The primary method for the protection of laboratory
personnel from hazardous airborne contaminants should be to minimize the
amount of such materials entering the laboratory air. When effective engineering
controls (such as fume hoods and local exhausts) are not possible, suitable
respiratory protection must be provided.
In the absence of a fume hood or other adequate engineering
controls, masks and monitoring are required; there is a definite sequence
that must (by law) be followed:
- Persons who will be in contact with the chemical(s)
must be identified.
- Monitoring must be done to determine if exposure
to the chemical(s) exceeds 50% of the Threshold Limit Value (TLV) or the
Permissible exposure Limit (PEL), whichever value is more stringent.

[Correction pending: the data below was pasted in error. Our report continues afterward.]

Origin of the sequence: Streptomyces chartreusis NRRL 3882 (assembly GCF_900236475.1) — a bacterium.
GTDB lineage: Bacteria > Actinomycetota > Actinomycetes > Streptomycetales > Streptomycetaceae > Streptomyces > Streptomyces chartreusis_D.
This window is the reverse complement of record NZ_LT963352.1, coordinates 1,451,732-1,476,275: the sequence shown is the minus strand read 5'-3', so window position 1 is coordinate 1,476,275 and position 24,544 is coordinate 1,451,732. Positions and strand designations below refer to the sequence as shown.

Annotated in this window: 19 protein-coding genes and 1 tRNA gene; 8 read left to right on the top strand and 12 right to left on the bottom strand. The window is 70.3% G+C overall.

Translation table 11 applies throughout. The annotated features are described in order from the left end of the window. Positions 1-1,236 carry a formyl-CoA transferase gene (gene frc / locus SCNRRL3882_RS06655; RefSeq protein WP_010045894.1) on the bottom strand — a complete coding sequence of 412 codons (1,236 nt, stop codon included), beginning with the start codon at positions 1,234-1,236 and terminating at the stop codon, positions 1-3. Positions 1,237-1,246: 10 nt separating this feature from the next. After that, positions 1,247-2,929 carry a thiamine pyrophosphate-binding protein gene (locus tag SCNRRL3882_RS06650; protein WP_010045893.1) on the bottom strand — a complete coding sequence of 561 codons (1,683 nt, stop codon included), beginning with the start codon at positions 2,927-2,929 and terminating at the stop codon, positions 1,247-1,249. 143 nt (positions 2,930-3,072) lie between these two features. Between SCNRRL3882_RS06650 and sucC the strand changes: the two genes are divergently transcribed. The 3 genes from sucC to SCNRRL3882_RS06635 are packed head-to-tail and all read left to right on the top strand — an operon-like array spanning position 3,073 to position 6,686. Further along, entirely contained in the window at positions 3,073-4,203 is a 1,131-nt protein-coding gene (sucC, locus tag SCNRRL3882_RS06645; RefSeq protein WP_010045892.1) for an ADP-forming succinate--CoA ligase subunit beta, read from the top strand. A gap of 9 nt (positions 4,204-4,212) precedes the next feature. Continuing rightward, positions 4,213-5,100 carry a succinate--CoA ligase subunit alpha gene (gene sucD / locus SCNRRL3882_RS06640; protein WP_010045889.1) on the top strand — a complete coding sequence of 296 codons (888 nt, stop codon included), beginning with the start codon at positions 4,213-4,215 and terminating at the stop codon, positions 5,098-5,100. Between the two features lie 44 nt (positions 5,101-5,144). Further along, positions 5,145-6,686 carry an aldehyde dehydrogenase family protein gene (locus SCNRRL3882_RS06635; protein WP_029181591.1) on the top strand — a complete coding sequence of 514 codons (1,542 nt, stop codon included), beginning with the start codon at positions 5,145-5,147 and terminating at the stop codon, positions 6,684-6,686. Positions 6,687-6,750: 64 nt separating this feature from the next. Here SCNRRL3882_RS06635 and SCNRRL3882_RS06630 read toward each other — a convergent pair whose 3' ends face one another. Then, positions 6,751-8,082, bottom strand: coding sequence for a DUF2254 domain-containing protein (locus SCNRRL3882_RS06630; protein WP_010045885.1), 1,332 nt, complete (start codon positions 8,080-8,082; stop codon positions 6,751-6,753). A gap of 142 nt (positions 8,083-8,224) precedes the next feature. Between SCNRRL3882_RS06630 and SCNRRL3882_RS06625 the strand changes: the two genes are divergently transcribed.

- If monitoring indicates exposure above allowed levels,
persons identified above must be sent for medical evaluations to be sure
that they do not have a physical condition that would be aggravated by
the use of a mask (medical screening).
- Such persons must then be provided with masks specifically
designed to protect against the chemical(s) in question.
- Each person for whom a mask has been ordered must
be fitted and trained in its use.
(Please note that the "surgeon's masks" available
from hardware stores and various Harvard stockrooms are not made to protect
the user and are not sufficient to protect against hazardous chemicals.)
Call the Safety Office (5-7478) for help in obtaining monitoring, medical evaluation, fitting, and training.